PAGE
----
For the modest fee of only $50,000, grieving cat owners used to be able to have little Fluffy recreated. Alas, they will no longer have that option, at least for the time being.
The company that offered the cloning service, Genetic Savings and Clone, was launched in 2000 by billionaire and University of Phoenix founder John Sperling. Sperling had hoped to have his hunting dog Missy cloned, but scientists were never able to accomplish that feat. Nonetheless, Sperling decided to go into the business of trying to help others recreate their dearly departed pets.
Unfortunately, even for the most devoted of pet owners, there’s a limit to how much they’ll pay to have their dearly departed feline recreated. Genetic Savings and Clone’s hefty $50,000 price tag was just too much to generate much interest in their services. The company recently reduced the price to $32,000, but still there were no takers. The company sent letters to its customers last month letting them know that they will have to close at the end of the year. The letters said that Genetic Savings and Clone has been "unable to develop the technology to the point that cloning pets is commercially viable."
The company’s telephone answering system now contains a message saying that it is no longer taking orders, and it refers customers interested in having their pets’ genetic material frozen to ViaGen, Inc., a biotechnology company based in Austin, Texas.
The first cat that was cloned for commercial purposes was Little Nicky, who was requested by a woman in Texas who was saddened by the loss of her cat Nicky, who had died the previous year at age 17. Little Nicky was created from the original Nicky’s DNA, and cost the woman $50,000.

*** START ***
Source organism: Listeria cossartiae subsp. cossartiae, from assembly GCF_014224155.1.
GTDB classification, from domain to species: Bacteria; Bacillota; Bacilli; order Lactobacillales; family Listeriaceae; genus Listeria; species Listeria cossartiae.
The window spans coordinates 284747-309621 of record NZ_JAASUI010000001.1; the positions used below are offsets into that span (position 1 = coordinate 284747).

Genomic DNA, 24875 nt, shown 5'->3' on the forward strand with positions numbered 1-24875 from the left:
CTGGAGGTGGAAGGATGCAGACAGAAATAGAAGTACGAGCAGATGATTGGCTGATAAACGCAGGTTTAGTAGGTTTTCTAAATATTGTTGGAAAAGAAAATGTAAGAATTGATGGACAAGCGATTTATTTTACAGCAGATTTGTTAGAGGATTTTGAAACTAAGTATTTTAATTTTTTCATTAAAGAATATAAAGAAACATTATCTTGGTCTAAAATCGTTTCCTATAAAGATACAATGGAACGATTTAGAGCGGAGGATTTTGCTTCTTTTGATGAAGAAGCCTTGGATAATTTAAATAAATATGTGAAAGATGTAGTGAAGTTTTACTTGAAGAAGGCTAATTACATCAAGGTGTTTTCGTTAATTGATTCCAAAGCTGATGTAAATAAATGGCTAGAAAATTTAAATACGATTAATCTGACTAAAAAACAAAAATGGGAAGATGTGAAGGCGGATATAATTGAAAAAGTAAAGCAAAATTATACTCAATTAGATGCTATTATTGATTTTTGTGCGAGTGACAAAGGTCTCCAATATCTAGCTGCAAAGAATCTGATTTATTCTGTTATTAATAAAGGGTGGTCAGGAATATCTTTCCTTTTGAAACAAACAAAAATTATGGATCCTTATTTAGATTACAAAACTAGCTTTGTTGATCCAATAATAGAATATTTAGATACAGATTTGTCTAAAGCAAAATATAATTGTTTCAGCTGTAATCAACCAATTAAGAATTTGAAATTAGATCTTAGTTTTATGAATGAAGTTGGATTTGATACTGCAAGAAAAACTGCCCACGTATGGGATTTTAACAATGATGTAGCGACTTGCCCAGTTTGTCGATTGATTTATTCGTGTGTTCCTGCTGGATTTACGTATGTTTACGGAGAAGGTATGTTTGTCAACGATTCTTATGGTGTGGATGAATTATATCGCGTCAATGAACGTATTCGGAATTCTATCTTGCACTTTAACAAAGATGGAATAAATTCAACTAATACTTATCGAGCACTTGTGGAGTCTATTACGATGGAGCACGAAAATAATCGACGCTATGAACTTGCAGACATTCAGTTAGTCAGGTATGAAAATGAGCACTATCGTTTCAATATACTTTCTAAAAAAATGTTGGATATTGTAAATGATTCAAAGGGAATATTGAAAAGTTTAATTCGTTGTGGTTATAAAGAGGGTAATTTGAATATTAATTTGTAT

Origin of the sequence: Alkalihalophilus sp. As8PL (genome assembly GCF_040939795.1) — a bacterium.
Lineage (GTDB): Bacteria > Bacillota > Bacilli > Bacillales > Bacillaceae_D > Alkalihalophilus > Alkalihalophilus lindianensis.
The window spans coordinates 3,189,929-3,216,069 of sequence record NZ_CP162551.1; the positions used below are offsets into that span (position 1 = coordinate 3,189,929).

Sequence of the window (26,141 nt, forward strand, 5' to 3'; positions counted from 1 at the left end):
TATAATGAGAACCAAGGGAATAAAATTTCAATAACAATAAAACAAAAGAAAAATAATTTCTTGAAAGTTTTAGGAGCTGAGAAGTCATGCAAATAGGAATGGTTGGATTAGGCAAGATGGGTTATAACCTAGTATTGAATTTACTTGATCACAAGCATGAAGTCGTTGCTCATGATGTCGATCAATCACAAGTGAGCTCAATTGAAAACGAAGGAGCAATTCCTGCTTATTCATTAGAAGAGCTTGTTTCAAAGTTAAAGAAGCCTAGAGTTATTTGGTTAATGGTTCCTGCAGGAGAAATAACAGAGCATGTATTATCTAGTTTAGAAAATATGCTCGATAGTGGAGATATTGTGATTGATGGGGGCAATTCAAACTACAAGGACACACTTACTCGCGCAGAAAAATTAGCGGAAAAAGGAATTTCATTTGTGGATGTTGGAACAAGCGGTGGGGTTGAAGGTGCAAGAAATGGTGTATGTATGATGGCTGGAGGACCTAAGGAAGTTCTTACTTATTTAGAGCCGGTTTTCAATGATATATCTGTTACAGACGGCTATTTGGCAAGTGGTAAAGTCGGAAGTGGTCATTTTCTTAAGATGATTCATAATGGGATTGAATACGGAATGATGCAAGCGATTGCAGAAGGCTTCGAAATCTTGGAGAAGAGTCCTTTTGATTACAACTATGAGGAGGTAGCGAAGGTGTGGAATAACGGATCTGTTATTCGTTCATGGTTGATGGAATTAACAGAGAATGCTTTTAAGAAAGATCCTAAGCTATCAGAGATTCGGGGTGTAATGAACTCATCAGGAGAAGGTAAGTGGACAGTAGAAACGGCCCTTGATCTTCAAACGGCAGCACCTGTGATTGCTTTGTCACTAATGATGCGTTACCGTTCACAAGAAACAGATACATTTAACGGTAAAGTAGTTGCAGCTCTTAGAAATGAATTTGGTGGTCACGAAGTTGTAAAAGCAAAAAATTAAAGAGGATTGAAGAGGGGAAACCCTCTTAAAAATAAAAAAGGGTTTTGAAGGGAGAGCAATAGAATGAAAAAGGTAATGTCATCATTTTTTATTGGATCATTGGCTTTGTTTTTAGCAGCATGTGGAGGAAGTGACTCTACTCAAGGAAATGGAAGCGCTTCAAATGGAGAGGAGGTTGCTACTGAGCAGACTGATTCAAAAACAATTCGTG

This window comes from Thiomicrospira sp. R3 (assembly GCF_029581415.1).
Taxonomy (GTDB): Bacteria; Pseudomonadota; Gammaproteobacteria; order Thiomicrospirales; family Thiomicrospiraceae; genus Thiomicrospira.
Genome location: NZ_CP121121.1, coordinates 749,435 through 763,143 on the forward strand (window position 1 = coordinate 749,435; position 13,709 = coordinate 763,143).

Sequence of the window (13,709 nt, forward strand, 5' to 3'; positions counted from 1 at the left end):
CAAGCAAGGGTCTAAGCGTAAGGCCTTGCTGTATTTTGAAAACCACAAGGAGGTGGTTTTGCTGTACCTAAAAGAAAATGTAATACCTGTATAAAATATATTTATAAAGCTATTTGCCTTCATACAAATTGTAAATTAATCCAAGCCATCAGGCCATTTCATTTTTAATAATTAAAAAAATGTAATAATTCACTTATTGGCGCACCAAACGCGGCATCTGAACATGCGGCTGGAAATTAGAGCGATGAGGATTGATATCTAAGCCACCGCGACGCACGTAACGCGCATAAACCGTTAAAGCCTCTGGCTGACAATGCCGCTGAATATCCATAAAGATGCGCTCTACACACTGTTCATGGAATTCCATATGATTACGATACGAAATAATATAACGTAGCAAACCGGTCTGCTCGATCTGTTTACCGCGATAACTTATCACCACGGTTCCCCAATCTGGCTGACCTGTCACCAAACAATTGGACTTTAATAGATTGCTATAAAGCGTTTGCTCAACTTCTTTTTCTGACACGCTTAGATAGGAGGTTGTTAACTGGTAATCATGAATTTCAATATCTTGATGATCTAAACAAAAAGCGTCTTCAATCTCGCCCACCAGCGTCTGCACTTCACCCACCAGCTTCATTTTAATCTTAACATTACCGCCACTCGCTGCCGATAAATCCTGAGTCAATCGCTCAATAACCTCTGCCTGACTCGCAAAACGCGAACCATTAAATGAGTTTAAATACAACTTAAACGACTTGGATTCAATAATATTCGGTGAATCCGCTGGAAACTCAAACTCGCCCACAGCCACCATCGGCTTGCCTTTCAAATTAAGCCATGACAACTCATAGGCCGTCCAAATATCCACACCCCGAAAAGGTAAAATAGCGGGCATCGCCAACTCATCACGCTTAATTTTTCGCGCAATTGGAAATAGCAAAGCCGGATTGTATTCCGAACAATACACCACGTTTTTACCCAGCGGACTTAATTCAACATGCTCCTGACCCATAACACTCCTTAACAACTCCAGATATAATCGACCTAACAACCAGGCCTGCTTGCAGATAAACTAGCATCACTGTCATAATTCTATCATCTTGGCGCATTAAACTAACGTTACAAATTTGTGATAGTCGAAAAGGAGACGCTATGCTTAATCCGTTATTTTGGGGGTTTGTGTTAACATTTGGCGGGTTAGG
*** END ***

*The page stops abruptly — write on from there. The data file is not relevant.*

Since the company began, it was able to successfully clone five cats, but only two of them were sold to paying customers. Reproductive cycles of pets are too unpredictable for consistent and inexpensive cloning, according to Bonnie Beaver, past president of the American Veterinary Medical Association.
The ethical and scientific debate over cloning technology has become more and more heated since the sale of Little Nicky, with animal rights activists complaining that cloning cats isn’t necessary because there are thousands of stray cats euthanized each year because they don’t have homes. Those groups were thrilled to hear about Genetic Savings and Clones having to close its doors. Activists say that because cloning techniques are still primitive, the procedures fail more often than they succeed. "For every successful clone, dozens fail and die prematurely, have physical deformities, and face chronic pain and suffering," said Wayne Pacelle, head of the Humane Society of the United States.
Animal rights activists believe that cloning is at odds with basic animal welfare considerations. "It's no surprise the demand for cloned pets is basically nonexistent, and we're very pleased that Genetics Savings & Clone's attempt to run a cloning pet store was a spectacular flop," said Pacelle. "It's not just a bad business venture, but also an operation grounded on the misuse of animals."
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